CHRISTIANSBURG — The case of a man accused of trying to end a situation he didn’t like in his house with a sword — and in the process, wounding one of the people involved — will go to a grand jury, a Montgomery County judge said Tuesday.
At a short hearing in General District Court, Raymond Joseph Carter, 38, and his attorney Courtney Roberts of Blacksburg agreed that there was sufficient evidence to send on his case. Judge Randal Duncan certified a charge of aggravated malicious wounding, meaning grand jurors will review the prosecution’s outline of the case and decide if it merits trying Carter in the county’s Circuit Court.
Carter is accused of injuring his brother’s best friend, Ethan Reid, 22, with a Japanese katana-style sword that he drew during an Aug. 7 incident at the Christiansburg residence he shared with his mother and grandfather.
According to a prosecutor at an earlier hearing in the case, Carter told police that he got home from work and was upset to find his brother and Reid hanging out and apparently using drugs. Carter said he went to his bedroom and got the sword, then brought the unsheathed blade to the living room where Reid and his brother were and told them to leave, according to testimony.
The pair didn’t immediately exit and Carter tried to swat Reid with the flat of the sword’s blade, the prosecutor said. But Reid ended up with cuts on his abdomen and in two places on his arm.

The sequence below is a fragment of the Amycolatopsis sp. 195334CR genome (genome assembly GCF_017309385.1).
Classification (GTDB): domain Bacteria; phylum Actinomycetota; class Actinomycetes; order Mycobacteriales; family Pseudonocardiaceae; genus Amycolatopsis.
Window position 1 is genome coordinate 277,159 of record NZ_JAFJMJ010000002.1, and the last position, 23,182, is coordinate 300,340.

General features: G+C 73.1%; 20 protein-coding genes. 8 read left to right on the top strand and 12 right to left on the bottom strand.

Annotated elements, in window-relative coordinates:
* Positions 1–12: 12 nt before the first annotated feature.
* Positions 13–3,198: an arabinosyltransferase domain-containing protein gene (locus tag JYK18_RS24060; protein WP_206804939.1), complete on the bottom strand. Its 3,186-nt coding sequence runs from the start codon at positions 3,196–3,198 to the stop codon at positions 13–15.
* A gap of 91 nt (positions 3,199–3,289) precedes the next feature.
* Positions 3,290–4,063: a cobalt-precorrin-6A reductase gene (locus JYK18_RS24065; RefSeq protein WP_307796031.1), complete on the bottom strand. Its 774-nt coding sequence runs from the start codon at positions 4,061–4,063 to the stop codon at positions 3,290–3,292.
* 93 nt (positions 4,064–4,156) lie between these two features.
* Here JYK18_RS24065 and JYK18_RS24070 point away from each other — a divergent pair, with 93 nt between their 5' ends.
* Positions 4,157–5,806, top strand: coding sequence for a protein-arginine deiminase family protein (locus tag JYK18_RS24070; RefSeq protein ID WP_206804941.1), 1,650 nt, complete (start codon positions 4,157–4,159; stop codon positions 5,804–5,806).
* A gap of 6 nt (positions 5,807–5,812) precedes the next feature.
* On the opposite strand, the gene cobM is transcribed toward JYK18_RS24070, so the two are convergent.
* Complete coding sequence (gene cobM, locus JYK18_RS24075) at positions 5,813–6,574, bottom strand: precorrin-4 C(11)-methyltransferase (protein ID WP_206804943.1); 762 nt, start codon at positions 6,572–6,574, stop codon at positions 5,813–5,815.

Carter’s brother was unhurt in the incident.
At the earlier hearing, it was said that Reid spent three days in Carilion Roanoke Memorial Hospital and had to have staples used to close the cut to his stomach.
Denied a bond initially, Carter was granted bail on Aug. 18 and was released from jail pending resolution of his charge.
In a separate incident last week, Carter’s brother, Kade Dominic Carter, 21, of Christiansburg, was charged with malicious wounding after also allegedly stabbing a man. He is scheduled to appear in court on Dec. 15 for a preliminary hearing on that count and on a charge of possessing a Schedule I or II drug.
Commonwealth’s Attorney Mary Pettitt wrote in an email that the brothers’ cases were unrelated and that the wounding charge against Kade Carter involved a different weapon.
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